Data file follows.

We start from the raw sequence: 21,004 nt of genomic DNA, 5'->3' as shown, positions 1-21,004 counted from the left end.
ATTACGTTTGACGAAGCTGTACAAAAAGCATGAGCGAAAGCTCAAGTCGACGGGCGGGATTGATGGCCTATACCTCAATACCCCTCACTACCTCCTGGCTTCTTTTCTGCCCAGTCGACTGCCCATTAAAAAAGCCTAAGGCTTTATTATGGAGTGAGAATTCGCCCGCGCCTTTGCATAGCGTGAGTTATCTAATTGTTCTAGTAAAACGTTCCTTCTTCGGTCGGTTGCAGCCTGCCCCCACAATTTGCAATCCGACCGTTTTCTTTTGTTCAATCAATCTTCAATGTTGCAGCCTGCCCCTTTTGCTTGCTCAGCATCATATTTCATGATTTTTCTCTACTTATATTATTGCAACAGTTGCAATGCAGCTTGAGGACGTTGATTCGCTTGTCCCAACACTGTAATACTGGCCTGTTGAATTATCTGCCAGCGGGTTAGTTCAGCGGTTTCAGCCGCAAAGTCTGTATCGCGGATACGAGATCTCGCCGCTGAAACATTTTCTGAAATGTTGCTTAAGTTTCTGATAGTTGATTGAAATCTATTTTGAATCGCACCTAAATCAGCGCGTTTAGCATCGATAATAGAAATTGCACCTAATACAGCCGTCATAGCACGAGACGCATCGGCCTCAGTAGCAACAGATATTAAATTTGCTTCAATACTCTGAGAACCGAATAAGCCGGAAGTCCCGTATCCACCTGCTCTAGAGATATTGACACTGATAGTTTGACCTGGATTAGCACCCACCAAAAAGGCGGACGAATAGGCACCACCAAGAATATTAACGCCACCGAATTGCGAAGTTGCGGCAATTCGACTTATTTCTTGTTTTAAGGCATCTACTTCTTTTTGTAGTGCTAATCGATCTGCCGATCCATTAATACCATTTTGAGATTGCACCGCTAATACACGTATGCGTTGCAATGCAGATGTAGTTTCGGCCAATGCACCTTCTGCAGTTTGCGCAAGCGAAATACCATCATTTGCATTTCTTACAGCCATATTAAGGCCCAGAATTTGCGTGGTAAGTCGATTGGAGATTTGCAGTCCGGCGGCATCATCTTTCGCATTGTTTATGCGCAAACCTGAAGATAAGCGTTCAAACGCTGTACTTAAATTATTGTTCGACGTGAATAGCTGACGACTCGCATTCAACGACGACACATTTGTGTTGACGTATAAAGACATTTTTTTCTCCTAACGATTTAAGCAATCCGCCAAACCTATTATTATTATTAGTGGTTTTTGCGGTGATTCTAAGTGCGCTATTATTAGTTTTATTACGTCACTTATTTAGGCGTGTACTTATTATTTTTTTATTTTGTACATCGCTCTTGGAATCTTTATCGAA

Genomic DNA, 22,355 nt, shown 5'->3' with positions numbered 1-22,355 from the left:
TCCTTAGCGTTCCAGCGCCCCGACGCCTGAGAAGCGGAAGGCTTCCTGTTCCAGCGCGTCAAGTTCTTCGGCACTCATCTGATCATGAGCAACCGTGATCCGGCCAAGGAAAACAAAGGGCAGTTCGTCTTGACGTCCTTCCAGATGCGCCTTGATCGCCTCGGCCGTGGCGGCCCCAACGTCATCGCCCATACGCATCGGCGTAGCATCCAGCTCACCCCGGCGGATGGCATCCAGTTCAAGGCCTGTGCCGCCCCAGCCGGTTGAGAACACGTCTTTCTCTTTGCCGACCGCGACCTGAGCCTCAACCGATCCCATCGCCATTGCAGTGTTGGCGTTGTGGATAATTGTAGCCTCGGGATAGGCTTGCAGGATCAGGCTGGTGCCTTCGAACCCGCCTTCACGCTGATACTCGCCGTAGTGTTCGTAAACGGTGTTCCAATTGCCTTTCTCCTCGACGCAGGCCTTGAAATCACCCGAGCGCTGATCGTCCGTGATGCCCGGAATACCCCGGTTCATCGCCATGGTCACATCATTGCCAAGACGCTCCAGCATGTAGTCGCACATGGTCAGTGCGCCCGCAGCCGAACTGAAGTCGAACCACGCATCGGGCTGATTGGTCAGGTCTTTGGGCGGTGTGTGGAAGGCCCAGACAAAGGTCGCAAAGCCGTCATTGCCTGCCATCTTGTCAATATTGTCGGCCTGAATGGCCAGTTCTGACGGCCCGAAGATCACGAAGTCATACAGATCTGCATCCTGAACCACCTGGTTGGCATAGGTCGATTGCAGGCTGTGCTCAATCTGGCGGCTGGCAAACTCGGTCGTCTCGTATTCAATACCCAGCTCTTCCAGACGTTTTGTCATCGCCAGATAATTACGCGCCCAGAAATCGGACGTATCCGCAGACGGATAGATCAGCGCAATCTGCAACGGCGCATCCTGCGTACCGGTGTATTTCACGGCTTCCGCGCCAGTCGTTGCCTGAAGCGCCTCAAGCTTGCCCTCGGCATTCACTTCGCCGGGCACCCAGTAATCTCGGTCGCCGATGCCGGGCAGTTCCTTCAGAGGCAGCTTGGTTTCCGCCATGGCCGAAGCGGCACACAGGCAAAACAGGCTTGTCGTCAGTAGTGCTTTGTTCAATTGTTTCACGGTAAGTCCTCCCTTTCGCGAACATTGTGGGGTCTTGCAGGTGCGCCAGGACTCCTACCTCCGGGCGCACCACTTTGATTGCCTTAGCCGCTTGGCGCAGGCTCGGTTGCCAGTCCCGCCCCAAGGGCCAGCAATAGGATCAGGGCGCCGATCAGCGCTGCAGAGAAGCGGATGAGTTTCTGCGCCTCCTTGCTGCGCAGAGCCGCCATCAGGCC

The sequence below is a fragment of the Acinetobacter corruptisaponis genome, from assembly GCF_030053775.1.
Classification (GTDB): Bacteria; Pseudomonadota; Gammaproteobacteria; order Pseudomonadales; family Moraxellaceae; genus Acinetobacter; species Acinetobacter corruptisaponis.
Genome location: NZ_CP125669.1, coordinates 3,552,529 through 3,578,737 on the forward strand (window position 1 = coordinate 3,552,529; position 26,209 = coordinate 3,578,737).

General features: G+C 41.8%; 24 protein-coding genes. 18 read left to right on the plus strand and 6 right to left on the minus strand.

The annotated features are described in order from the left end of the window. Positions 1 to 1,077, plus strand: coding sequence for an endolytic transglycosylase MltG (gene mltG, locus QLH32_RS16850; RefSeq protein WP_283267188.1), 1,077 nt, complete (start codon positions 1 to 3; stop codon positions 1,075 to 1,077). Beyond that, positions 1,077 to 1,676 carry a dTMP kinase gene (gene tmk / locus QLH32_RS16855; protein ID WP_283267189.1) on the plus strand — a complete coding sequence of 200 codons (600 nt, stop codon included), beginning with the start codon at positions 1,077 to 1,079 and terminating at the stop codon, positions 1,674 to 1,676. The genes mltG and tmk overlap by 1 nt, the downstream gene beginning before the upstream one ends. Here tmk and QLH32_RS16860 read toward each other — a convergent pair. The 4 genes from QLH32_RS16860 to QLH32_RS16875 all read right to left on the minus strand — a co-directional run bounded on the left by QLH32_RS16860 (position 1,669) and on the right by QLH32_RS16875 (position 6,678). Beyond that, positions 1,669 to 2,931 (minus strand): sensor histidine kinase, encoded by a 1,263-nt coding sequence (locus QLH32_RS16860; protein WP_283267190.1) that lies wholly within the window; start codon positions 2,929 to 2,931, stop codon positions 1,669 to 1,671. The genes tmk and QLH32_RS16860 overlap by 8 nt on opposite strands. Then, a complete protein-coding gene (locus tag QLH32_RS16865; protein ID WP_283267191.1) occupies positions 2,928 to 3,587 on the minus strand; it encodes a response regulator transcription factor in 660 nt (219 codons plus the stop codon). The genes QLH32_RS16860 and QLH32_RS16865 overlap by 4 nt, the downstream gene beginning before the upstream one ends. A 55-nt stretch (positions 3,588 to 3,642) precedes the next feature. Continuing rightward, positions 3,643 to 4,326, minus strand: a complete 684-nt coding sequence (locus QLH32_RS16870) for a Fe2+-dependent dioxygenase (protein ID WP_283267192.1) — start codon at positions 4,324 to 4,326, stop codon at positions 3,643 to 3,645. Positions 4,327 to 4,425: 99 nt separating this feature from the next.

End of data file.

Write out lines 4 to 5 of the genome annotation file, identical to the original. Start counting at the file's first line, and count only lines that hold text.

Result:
TCCTTAGCGTTCCAGCGCCCCGACGCCTGAGAAGCGGAAGGCTTCCTGTTCCAGCGCGTCAAGTTCTTCGGCACTCATCTGATCATGAGCAACCGTGATCCGGCCAAGGAAAACAAAGGGCAGTTCGTCTTGACGTCCTTCCAGATGCGCCTTGATCGCCTCGGCCGTGGCGGCCCCAACGTCATCGCCCATACGCATCGGCGTAGCATCCAGCTCACCCCGGCGGATGGCATCCAGTTCAAGGCCTGTGCCGCCCCAGCCGGTTGAGAACACGTCTTTCTCTTTGCCGACCGCGACCTGAGCCTCAACCGATCCCATCGCCATTGCAGTGTTGGCGTTGTGGATAATTGTAGCCTCGGGATAGGCTTGCAGGATCAGGCTGGTGCCTTCGAACCCGCCTTCACGCTGATACTCGCCGTAGTGTTCGTAAACGGTGTTCCAATTGCCTTTCTCCTCGACGCAGGCCTTGAAATCACCCGAGCGCTGATCGTCCGTGATGCCCGGAATACCCCGGTTCATCGCCATGGTCACATCATTGCCAAGACGCTCCAGCATGTAGTCGCACATGGTCAGTGCGCCCGCAGCCGAACTGAAGTCGAACCACGCATCGGGCTGATTGGTCAGGTCTTTGGGCGGTGTGTGGAAGGCCCAGACAAAGGTCGCAAAGCCGTCATTGCCTGCCATCTTGTCAATATTGTCGGCCTGAATGGCCAGTTCTGACGGCCCGAAGATCACGAAGTCATACAGATCTGCATCCTGAACCACCTGGTTGGCATAGGTCGATTGCAGGCTGTGCTCAATCTGGCGGCTGGCAAACTCGGTCGTCTCGTATTCAATACCCAGCTCTTCCAGACGTTTTGTCATCGCCAGATAATTACGCGCCCAGAAATCGGACGTATCCGCAGACGGATAGATCAGCGCAATCTGCAACGGCGCATCCTGCGTACCGGTGTATTTCACGGCTTCCGCGCCAGTCGTTGCCTGAAGCGCCTCAAGCTTGCCCTCGGCATTCACTTCGCCGGGCACCCAGTAATCTCGGTCGCCGATGCCGGGCAGTTCCTTCAGAGGCAGCTTGGTTTCCGCCATGGCCGAAGCGGCACACAGGCAAAACAGGCTTGTCGTCAGTAGTGCTTTGTTCAATTGTTTCACGGTAAGTCCTCCCTTTCGCGAACATTGTGGGGTCTTGCAGGTGCGCCAGGACTCCTACCTCCGGGCGCACCACTTTGATTGCCTTAGCCGCTTGGCGCAGGCTCGGTTGCCAGTCCCGCCCCAAGGGCCAGCAATAGGATCAGGGCGCCGATCAGCGCTGCAGAGAAGCGGATGAGTTTCTGCGCCTCCTTGCTGCGCAGAGCCGCCATCAGGCC

The sequence below is a fragment of the Acinetobacter corruptisaponis genome, from assembly GCF_030053775.1.